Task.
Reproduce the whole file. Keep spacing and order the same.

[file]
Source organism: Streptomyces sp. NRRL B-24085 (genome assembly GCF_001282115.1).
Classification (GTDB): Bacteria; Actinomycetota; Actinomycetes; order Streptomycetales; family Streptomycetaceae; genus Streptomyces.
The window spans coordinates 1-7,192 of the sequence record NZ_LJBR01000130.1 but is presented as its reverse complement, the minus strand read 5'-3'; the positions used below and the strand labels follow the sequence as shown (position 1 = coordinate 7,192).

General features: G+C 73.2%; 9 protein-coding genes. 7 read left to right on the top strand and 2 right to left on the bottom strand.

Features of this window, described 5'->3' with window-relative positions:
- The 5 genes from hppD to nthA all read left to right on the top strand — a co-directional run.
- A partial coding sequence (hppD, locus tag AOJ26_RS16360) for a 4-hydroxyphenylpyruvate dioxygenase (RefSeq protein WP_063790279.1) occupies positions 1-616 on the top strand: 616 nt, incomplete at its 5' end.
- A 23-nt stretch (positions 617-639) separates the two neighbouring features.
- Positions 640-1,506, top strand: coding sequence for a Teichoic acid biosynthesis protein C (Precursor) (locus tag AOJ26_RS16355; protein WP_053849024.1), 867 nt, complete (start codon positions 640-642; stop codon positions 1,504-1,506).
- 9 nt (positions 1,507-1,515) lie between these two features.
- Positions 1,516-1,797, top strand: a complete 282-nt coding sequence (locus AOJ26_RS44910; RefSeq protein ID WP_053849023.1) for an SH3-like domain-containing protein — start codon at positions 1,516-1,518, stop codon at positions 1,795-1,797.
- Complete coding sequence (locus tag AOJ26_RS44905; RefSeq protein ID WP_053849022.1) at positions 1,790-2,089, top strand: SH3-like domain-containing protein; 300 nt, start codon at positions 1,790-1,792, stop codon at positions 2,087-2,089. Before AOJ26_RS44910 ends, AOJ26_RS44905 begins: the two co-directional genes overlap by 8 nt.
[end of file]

Source organism: Streptomyces sp. NRRL B-24085 (genome assembly GCF_001282115.1).
Classification (GTDB): Bacteria; Actinomycetota; Actinomycetes; order Streptomycetales; family Streptomycetaceae; genus Streptomyces.
The window spans coordinates 1-7,192 of the sequence record NZ_LJBR01000130.1 but is presented as its reverse complement, the minus strand read 5'-3'; the positions used below and the strand labels follow the sequence as shown (position 1 = coordinate 7,192).

General features: G+C 73.2%; 9 protein-coding genes. 7 read left to right on the top strand and 2 right to left on the bottom strand.

Features of this window, described 5'->3' with window-relative positions:
- The 5 genes from hppD to nthA all read left to right on the top strand — a co-directional run.
- A partial coding sequence (hppD, locus tag AOJ26_RS16360) for a 4-hydroxyphenylpyruvate dioxygenase (RefSeq protein WP_063790279.1) occupies positions 1-616 on the top strand: 616 nt, incomplete at its 5' end.
- A 23-nt stretch (positions 617-639) separates the two neighbouring features.
- Positions 640-1,506, top strand: coding sequence for a Teichoic acid biosynthesis protein C (Precursor) (locus tag AOJ26_RS16355; protein WP_053849024.1), 867 nt, complete (start codon positions 640-642; stop codon positions 1,504-1,506).
- 9 nt (positions 1,507-1,515) lie between these two features.
- Positions 1,516-1,797, top strand: a complete 282-nt coding sequence (locus AOJ26_RS44910; RefSeq protein ID WP_053849023.1) for an SH3-like domain-containing protein — start codon at positions 1,516-1,518, stop codon at positions 1,795-1,797.
- Complete coding sequence (locus tag AOJ26_RS44905; RefSeq protein ID WP_053849022.1) at positions 1,790-2,089, top strand: SH3-like domain-containing protein; 300 nt, start codon at positions 1,790-1,792, stop codon at positions 2,087-2,089. Before AOJ26_RS44910 ends, AOJ26_RS44905 begins: the two co-directional genes overlap by 8 nt.